Thirdly, gender analysis is not a core component of development planning, despite the fact that it is a pre-requisite if gender concerns are to receive due attention. This book marks a refreshing change in its exhaustive gender analysis, based on the real experiences of women affected by disaster, documented in case studies from the South Asia region. As the book points out, potential natural hazards exist world wide. They erupt into disaster as a consequence of the interface of vulnerabilities and inappropriate development policies resulting in resource degradation and depletion or conflicts created by human agency.. It also underscores a fact that is apt to be overlooked by policy makers and administrators, that there are gender differences in vulnerabilities, in impact, in coping strategies and in measures to reduce vulnerability. These differences are shown to stem from gender specific needs and the social construction of gender reflected in the roles and responsibilities of women and men, the gender division of labour and gender relations. The gendered impact of armed conflict. in Sri Lanka and the most recent disaster we had to face, the floods that devastated areas of the Southern and Sabaragamuwa Provinces illustrate very vividly these differences. I recollect that our own organisation, CENWOR, responded to the needs of women displaced from their homes by the floods, needs that surfaced form their demand for privacy and security but were not perceived by gender blind administrators.
A major contribution of the book is, fourthly, its practical component, the guidelines that it has spelled out for the two categories of policy makers and practitioners and the check lists it provides to ensure implementation and monitoring. These guidelines not only advocate a shift from a top down bureaucratic approach to a context related, participatory and inclusive perspective. They integrate also the outcomes of its gender analysis in policies and programmes to reduce vulnerability and to develop the capabilities of women as actors and not passive victims, to handle the different phases of mitigation and preparation, preparedness, immediate response, rehabilitation and recovery and follow up or monitoring. These action plans take note of gender roles and relations and encompasses legal measures, education health, livelihoods, access to resources and services and psychological needs.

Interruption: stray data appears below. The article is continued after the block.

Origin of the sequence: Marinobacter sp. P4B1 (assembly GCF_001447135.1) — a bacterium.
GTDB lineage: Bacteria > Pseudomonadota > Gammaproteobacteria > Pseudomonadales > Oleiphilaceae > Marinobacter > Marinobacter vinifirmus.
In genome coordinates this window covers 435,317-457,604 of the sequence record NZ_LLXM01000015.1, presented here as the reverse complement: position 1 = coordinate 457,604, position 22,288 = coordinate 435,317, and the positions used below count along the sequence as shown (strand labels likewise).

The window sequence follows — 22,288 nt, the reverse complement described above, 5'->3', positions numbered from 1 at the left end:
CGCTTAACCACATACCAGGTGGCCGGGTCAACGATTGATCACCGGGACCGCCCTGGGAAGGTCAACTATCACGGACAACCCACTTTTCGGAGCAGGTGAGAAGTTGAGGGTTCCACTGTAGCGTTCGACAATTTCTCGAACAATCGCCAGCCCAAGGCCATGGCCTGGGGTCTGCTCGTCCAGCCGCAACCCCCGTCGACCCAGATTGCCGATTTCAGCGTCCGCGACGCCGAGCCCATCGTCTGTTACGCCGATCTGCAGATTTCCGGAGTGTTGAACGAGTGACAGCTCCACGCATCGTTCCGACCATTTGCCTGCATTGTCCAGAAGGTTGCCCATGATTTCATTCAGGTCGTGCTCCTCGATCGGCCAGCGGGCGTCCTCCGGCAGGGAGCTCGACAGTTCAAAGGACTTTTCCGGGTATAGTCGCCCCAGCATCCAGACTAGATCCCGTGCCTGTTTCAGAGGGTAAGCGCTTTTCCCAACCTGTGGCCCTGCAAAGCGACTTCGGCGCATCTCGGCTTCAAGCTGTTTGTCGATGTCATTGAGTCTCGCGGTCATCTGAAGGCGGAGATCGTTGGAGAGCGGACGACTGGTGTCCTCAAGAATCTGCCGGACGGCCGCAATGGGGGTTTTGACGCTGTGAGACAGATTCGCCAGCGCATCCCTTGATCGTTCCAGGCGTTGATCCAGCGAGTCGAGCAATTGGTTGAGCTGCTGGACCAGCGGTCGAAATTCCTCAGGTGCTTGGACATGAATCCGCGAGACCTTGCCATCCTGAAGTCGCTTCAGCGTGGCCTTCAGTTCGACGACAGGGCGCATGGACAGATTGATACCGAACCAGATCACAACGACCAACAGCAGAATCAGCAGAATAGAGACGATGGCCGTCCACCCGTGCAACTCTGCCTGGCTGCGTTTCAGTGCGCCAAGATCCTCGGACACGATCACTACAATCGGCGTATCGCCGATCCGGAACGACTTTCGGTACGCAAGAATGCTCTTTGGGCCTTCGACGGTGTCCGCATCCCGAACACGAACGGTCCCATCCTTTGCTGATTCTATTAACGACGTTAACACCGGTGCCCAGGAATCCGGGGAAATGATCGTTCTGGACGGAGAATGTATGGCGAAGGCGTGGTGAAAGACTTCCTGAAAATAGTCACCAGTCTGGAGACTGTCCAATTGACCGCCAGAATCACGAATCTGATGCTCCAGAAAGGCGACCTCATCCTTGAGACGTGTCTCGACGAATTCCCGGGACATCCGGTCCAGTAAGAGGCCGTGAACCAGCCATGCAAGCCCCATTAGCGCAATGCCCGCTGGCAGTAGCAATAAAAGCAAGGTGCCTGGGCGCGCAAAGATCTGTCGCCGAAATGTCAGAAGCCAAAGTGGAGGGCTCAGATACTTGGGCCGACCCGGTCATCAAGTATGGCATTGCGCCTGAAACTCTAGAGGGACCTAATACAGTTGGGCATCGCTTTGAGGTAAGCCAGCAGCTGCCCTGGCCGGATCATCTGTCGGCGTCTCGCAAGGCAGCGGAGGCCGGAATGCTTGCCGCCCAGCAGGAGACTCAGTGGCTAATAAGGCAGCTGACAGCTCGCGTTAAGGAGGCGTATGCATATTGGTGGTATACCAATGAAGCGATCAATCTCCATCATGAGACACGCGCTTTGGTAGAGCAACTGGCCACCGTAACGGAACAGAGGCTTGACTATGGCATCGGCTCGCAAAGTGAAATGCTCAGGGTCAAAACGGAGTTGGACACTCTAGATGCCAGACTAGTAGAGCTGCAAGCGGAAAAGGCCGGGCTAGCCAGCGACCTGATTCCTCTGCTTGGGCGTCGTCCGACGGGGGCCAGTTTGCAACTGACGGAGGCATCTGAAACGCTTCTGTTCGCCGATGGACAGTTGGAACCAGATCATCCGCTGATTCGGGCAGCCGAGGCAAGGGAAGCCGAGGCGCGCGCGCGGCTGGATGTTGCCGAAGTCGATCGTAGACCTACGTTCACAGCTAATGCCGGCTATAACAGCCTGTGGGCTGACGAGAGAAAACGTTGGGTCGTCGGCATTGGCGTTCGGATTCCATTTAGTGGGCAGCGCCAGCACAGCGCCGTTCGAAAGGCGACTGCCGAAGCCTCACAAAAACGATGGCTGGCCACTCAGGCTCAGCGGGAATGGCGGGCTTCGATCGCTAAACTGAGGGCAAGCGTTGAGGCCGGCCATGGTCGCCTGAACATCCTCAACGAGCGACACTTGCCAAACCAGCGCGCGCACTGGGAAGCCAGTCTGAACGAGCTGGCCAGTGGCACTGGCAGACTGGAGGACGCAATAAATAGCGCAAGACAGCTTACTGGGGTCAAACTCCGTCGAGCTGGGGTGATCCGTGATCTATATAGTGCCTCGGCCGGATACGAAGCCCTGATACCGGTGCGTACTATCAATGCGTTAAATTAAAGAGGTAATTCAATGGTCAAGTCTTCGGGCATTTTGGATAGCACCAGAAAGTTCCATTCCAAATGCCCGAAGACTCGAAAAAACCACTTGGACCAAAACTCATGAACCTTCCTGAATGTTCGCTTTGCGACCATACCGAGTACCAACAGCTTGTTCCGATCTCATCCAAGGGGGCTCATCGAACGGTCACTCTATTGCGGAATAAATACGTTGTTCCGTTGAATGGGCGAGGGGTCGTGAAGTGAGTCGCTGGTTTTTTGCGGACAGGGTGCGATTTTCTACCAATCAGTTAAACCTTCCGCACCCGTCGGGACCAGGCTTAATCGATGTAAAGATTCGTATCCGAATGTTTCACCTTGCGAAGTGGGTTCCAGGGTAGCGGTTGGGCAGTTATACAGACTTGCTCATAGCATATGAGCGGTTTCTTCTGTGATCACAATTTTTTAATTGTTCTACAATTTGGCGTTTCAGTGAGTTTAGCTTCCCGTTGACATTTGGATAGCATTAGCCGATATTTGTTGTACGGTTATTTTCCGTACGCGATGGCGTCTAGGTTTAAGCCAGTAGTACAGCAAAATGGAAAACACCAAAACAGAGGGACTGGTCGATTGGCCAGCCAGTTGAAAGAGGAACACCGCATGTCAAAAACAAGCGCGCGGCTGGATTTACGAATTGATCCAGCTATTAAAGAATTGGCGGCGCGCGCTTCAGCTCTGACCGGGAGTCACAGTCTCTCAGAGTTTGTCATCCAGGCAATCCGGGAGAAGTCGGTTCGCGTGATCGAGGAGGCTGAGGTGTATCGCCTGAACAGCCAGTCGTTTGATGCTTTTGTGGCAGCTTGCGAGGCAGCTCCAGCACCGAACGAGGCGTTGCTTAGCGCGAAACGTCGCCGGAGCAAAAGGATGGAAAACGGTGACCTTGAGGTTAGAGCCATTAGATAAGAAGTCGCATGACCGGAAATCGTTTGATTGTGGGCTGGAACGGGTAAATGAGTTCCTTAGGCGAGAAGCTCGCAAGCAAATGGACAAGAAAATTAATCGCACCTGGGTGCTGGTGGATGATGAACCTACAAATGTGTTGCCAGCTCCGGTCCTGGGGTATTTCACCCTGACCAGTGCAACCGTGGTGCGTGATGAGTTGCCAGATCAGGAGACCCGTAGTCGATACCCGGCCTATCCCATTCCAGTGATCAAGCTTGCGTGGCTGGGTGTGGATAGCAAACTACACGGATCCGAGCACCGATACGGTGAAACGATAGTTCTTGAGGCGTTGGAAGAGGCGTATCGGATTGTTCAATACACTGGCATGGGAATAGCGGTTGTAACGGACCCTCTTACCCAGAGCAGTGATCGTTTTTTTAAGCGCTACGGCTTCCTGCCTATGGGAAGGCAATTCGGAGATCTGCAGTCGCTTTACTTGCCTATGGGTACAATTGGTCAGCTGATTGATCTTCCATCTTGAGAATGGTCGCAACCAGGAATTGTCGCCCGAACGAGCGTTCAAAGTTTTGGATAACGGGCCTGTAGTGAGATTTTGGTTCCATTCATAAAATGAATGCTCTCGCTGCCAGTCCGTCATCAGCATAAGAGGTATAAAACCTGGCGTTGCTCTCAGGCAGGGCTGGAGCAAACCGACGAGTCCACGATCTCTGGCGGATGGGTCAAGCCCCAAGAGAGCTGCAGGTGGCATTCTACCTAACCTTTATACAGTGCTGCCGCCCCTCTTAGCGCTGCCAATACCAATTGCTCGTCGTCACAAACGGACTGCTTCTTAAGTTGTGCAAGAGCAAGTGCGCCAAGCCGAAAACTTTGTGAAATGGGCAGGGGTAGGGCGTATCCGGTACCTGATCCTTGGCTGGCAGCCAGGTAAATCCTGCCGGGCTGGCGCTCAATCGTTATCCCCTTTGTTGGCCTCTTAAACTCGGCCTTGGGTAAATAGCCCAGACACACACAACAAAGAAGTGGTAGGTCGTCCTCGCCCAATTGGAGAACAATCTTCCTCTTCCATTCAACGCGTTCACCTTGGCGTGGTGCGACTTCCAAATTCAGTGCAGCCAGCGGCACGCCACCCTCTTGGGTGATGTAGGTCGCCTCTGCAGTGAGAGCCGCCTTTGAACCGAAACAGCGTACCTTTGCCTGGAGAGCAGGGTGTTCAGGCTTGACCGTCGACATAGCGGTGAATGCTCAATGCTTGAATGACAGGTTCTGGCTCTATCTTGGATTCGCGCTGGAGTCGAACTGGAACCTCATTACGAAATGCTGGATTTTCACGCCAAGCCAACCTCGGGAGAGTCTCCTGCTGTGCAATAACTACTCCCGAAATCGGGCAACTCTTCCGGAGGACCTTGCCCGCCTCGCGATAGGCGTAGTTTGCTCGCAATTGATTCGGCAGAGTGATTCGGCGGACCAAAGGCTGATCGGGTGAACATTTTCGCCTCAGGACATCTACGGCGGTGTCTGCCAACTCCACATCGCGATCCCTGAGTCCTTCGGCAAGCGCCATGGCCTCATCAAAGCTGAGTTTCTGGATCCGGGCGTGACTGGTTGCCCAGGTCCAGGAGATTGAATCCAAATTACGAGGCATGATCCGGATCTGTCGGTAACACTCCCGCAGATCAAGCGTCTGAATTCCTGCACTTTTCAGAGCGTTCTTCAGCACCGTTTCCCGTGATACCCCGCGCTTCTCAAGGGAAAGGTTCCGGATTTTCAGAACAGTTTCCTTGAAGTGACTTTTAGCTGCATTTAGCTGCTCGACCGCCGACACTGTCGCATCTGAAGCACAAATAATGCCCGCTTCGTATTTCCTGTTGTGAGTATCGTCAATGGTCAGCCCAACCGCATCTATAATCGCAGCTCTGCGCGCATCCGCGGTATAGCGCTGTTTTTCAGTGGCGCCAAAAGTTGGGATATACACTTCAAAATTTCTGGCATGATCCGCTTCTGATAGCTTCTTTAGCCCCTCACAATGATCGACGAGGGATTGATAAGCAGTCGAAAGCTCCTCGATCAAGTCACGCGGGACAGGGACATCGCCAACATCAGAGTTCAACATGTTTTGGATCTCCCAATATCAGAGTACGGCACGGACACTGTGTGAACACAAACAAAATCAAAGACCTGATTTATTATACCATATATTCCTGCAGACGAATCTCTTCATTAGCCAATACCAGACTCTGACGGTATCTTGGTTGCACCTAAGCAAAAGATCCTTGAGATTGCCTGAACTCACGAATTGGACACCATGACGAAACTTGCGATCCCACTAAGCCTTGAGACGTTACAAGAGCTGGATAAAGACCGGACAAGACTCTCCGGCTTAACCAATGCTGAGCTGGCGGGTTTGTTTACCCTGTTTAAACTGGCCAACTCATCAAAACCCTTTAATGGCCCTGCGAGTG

I hope this effort to promote gender sensitive disaster management in development planning and the empowerment of women will be used by all engaged in policy and action and will hopefully contribute towards achieving the goal of holistic human development.
United Nations Development Programme India in New Delhi have decided to do an India imprint of Gender Dimensions in Disaster Management, which was first published in 2003. This is a joint publication of ITDGPractical Action South Asia, UNDP and Zubaan Publisher, India.
The India imprint was launched on 12 January 2005 at the UNDP conference hall in New Delhi.
UNDP has launched Disaster Preparedness Programme over 260 districts and they have recruited teams and they intend to provide this book to these teams for there reference.
With the present crisis the demand for the book has increased as the uses of it are manifold. The discussion at the launch will focus how best the message in the book can be applied in the Asia tsunami rebuilding process. Madhavi Ariyabandu and Maithree Wickramasinghe, the authors of the publication attended in the book launch at New Delhi, India.
|Facing Disasters Making Decisions: Gender Dimensions in Disaster Management, 31 March 2005
ITDGPractical Action South Asia introduced the video Facing Disasters Making Decisions: Gender Dimensions in Disaster Management with a view to highlight the importance of gender issues in the wake of tsunami rebuilding.